A rebuild for premium production

October 28, 2017 saw production of the first roll of corrugated base paper at Heinzel Group’s Laakirchen Papier AG in Austria. ANDRITZ took on the challenge of the remarkable conversion of the mill’s PM 10 from graphic paper to packaging paper, including a rebuild of the groundwood mill into a complete OCC line. The rebuilt machine is now performing well over the planned start-up curve, ready to capture a fast-growing market.

At Laakirchen, the prime concern of the parent company, the Heinzel Group, was to make the mill fit for the future. The history of this upgrade began in April 2013, after the Heinzel Group took over the location that was producing graphic paper grades on two paper machines. Mark Lunabba, CEO of Laakirchen Papier AG, remembers, “One of the first ideas our chairman, Alfred Heinzel, had was that we would have to improve our results and avoid being affected by the falling demand for printing grades.” Various possibilities were discussed, but it soon became clear that PM 10 would be ideal for the production of corrugated base paper. Lunabba says, “Market volume was also needed that would match the capacity of the machine. And as a result, corrugated base paper became our specialty.”


“The overall result is very positive – ANDRITZ really proved that they were able to handle this project.”

CEO, Laakirchen Papier


“We saw a benefit to have the stock preparation and the paper machine from one supplier. That’s one of the reasons why we decided for ANDRITZ.”

PM 10 Production Manager, Laakirchen Papier


The final decision on the rebuild of PM 10 was made in August 2016. It was decided that the machine would now be converted to make 450,000 t/a of high-grade fluting and testliner with a grammage of 70-140 g/m² from 500,000 tons of recycled fibers (RCF). A budget of around 100 MEUR was estimated. The other machine, PM 11, was to continue producing graphic paper grades in a highly efficient production process.



The rebuild phase was influenced by two special factors: the extreme time pressure – a corridor of only twelve months was defined between the decision to make the investment and start-up of the machine rebuild – and the customer’s stipulation to integrate as much of the existing equipment as possible at the same time as allowing PM 11 to continue running alongside the rebuild work.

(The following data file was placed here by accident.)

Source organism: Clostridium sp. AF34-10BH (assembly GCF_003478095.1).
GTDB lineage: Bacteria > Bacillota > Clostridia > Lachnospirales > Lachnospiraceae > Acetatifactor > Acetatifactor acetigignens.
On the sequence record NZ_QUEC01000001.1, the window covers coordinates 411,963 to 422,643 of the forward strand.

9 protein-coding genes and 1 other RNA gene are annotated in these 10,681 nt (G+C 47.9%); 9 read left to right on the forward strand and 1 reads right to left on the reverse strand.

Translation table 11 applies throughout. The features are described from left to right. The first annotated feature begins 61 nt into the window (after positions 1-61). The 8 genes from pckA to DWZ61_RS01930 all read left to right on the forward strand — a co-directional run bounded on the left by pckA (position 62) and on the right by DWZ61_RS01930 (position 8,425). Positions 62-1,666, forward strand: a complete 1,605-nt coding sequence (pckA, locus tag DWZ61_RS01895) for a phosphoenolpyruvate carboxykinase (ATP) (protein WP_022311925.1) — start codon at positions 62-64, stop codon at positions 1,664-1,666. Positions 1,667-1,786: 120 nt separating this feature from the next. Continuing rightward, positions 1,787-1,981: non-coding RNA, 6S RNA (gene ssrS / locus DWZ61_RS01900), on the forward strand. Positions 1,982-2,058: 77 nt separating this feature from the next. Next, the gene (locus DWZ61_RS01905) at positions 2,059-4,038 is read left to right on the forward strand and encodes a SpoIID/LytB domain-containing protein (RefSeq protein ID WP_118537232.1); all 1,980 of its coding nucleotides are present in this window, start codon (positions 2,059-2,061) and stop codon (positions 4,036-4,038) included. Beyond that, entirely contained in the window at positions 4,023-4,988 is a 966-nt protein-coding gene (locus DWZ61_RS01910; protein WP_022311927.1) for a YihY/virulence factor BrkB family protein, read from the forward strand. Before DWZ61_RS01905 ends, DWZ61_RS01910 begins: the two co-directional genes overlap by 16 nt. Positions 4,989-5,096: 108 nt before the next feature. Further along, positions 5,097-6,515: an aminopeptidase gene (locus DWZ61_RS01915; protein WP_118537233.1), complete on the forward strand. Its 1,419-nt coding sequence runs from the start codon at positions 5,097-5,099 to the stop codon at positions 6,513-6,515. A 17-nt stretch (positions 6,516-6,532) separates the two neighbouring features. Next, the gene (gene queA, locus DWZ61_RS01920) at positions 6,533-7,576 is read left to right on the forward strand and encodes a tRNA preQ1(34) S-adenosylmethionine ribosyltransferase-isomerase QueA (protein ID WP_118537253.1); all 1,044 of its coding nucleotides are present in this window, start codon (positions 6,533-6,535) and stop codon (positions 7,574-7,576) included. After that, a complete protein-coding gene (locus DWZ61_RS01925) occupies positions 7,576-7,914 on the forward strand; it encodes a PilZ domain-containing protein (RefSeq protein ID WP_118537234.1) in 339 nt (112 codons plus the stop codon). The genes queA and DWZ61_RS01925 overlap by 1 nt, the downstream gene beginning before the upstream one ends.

“The actual time scheduled for the rebuild work itself was ten weeks. We were then four days late in getting stock onto the wire. In view of the intensity of the rebuild, that was a very brief delay,” says Mark Lunabba. Johann Stadlmayr, head of technical planning, adds, “Completing this project within that time set new standards.”



Up to 600 people were working on the site over a period of four to five weeks, and there were actually more than 800 there during the peak phase. There was very little space, the second machine was running, and as if that wasn’t enough, building work, installation, and cabling had to be carried out simultaneously as well. “The overall logistics were an absolute masterpiece,” says Stadlmayr. “And the overall result is very positive, ANDRITZ really proved that they were able to handle this project,” says Lunabba.



After 17 years at Laakirchen, Mark Lunabba is retiring. The PM 10 project was thus the grand finale of his career. “I am leaving on a high note and with confidence in the top-performance organization we have here.”

Johann Stadlmayr is also looking to the future with optimism, “This was one of the most challenging, intensive, and exciting projects for Laakirchen and one that involved major changes. It was a great achievement and we can all be proud of where we are today. This is a key project for the future!”

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  • Laakirchen: Ready for the future

    A rebuild for premium production

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